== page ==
The inadvertent Trump ally



It’s Monday, lunch time – a good time to check the news, especially the sensational politics of the US. My favourite source for a long time: late-night talk shows. It’s not the only source, but often an entry point to ‘actual’ news, at least for US politics. Quite often, the difference between news and comedy is blurry, especially when it comes to my favourite news topic in the past years:


Trump.


Now that he is out of office, I am relieved. But I also notice that the news is less sensational, and comedians have less fun material. It’s less entertaining. (UPDATE: Trump is back, speaking at a convention of conservatives early March 2021, and the news and comedians are all over him again).


And that’s when I noticed: since when do I want politics to be entertaining? I can’t deny that’s always been the case for me, to some extent at least. I enjoyed studying it at university, not primarily the everyday politics but the underlying principles and mechanisms of political systems and how they change.


Mostly though, I’ve been curious: how politics shapes our lives and how we can shape it.


So something happened along the way. Trump happened: a ‘stable genius’ when it comes to capturing attention. That I am writing a blog post about it, proves the point. At the same time I am writing this to wrap my head around how my attention got captured, and what to do about it. Most importantly, why should I care, what’s wrong with a bit of entertainment?


I am writing this primarily to clarify my thoughts. I am also publishing this because I know I am not alone.


So, how did my attention get captured? I can think of three angles:

  • Trump is a highly skilled messenger – ‘skilled’ in a very different way from his predecessor, but still skilled. He’s been a salesman for 50 years and naturally uses techniques such as repetition (see his nicknames for political opponents) and social proof (e.g. ‘many people say…’ or ‘believe me…’); for a fun, yes: entertaining!, imitation see this video. Trump can also be charismatic. Watch a video (or don’t, you choose) of him that is not of a press conference or a rally, and you’ll see how he works the room and wins people over.

  • A key conduit for Trump was social media – and much has been written about how their algorithms favoured his communication style (short, snappy, conversational) and messaging (emotionally charged topics such as ‘nation, protection, the other, anger, fear’ as one Facebook executive explains)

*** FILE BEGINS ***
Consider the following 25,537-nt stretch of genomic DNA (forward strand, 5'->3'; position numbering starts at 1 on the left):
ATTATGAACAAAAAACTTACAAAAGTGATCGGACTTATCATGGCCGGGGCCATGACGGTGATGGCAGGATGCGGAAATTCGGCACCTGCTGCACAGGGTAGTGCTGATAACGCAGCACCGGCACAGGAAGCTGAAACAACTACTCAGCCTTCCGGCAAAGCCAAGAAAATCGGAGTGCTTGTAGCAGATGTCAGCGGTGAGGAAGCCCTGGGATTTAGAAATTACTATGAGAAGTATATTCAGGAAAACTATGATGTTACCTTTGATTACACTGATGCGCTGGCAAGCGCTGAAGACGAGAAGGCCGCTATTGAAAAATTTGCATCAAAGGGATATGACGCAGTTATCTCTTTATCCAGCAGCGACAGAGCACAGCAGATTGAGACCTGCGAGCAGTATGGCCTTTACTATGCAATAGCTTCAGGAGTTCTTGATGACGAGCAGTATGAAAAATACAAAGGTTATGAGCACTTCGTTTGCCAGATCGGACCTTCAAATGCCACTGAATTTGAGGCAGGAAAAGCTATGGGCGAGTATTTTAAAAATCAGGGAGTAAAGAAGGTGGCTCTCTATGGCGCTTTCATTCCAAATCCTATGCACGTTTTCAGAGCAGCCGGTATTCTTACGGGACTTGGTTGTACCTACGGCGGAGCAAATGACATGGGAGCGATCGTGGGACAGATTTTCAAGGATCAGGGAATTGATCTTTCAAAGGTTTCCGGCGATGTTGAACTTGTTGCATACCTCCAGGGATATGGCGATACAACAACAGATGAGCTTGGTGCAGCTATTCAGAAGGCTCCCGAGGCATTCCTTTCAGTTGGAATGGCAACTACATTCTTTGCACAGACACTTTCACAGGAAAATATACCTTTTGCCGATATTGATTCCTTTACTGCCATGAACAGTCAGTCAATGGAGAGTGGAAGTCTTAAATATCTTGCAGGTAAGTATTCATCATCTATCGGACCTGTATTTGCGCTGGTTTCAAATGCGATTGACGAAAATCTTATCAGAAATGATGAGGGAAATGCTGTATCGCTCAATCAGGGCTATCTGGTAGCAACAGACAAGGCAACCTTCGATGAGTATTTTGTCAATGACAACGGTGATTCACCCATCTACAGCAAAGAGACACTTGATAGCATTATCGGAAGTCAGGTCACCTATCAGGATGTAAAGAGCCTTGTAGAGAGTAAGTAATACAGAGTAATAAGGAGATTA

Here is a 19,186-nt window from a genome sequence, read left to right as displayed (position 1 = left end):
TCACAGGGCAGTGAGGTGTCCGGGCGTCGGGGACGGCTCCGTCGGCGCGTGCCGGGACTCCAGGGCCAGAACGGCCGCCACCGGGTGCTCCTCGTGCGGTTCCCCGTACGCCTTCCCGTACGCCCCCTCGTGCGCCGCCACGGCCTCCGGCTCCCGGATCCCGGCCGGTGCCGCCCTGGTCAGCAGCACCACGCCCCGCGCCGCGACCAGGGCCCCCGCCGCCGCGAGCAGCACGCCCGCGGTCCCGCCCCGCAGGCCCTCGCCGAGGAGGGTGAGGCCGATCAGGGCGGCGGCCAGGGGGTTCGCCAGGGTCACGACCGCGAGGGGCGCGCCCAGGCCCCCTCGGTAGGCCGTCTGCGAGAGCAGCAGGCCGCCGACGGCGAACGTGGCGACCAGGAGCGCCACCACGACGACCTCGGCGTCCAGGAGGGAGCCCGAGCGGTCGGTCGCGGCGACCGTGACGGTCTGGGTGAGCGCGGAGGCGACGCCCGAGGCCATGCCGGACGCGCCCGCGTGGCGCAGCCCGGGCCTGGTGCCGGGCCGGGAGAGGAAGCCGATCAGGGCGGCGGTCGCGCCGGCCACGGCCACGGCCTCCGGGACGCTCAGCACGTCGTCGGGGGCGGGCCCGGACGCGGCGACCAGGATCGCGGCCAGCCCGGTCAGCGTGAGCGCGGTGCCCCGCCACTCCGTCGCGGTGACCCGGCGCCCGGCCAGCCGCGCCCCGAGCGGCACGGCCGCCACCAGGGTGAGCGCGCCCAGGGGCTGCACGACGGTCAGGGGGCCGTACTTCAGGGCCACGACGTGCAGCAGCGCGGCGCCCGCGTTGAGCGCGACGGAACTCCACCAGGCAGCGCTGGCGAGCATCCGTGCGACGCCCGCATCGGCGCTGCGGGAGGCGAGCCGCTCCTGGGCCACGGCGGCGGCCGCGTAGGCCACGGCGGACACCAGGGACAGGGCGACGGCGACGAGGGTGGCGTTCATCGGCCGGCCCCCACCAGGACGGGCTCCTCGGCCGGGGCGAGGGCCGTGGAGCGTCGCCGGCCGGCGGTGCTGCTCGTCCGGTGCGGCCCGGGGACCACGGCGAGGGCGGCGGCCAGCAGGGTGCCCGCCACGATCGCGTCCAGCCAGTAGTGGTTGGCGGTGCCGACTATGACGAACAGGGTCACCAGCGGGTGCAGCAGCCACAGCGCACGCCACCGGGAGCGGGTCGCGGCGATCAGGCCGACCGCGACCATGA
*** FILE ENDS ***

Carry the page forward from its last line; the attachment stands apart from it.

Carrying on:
• And the picture would not be complete without the receiver of communication, in this case me: what makes me follow what Trump has to say and how others are commenting on it?


Now, I can get annoyed about and criticize the communicator or the channel of communication. Or I can focus on what I can do, right now, to not have my attention captured – some ideas:

  • Understand the triggers that set me off to consuming ‘Trump news’ (for a lack of a better word), e.g. sitting down with the laptop and opening up YouTube (check out ‘The Power of Habit’ by Charles Duhigg, one of my favourite books on habits and how to change them)

  • Have a positive alternative to ‘not have my attention captured’ by Trump news: being aware when the trigger is set off, and then do something else instead

  • Shape my environment, e.g. deleting social media apps on my smartphone to make it easier to only purposefully (not mindlessly) use social media (see Cal Newport’s book ‘Digital Minimalism’ for inspiration)


Finally, the ‘why’: why should I care to do anything differently, what’s wrong with a bit of ‘Trump news’?


We mistake what is in the news for what is important. Ideally, what is in the news is important. But it’s also no news that political actors believe: to remain relevant, they need to be in the news. Unfortunately, some go to such extremes to be covered by the media that content is secondary, and air time for their name and message is what really counts. And in doing so, they are exploiting our cognitive biases:

  • We tend to attach importance to things that we can recall, which tends to be more recent information aka ‘news’ (‘availability bias’).

  • We also tend to believe information – even if false – after repeatedly being exposed to it (‘illusory truth effect’).

But as citizens we are called to find our own answers to the question: what is important, for me, my family, community, society?


We are giving oxygen to the fire: Trump didn’t just win in 2016 because he spoke to his base directly via social media; he expanded his base using traditional media. At press conferences he would bash reporters, news channels, and the entire traditional media landscape; but secretly, he must have enjoyed their attention, not just to fuel his ego but because he knew it meant more eyeballs and more perceived importance of him and his ideas.


The media are not to be envied, trying to balance their mission to report what is newsworthy, the economic incentives of capturing attention, and their broader responsibility in democratic society. But as consumers we can help them: not by ignoring all news on Trump (some of it, esp. regarding criminal investigations, is important), but being more selective.



At the end, Trump could as well be a placeholder for all those who try to and are good at capturing our attention. And it’s not that politics should not be entertaining, or that comedians shouldn’t make fun of it (there is much to make fun of – and it’s good for our democracy).


But it’s being aware of what it can do to our thinking (e.g. ‘what Trump says is important’), the implications of our media consumption (‘if that’s what they want, let’s cover it’) and how both can spiral up to a point where we must stop and ask: what’s really important here for me and others?

© 2021 by Daniel Matteo. Portrait photos © Peter Venus, Capital Headshots. Proudly created with Wix.com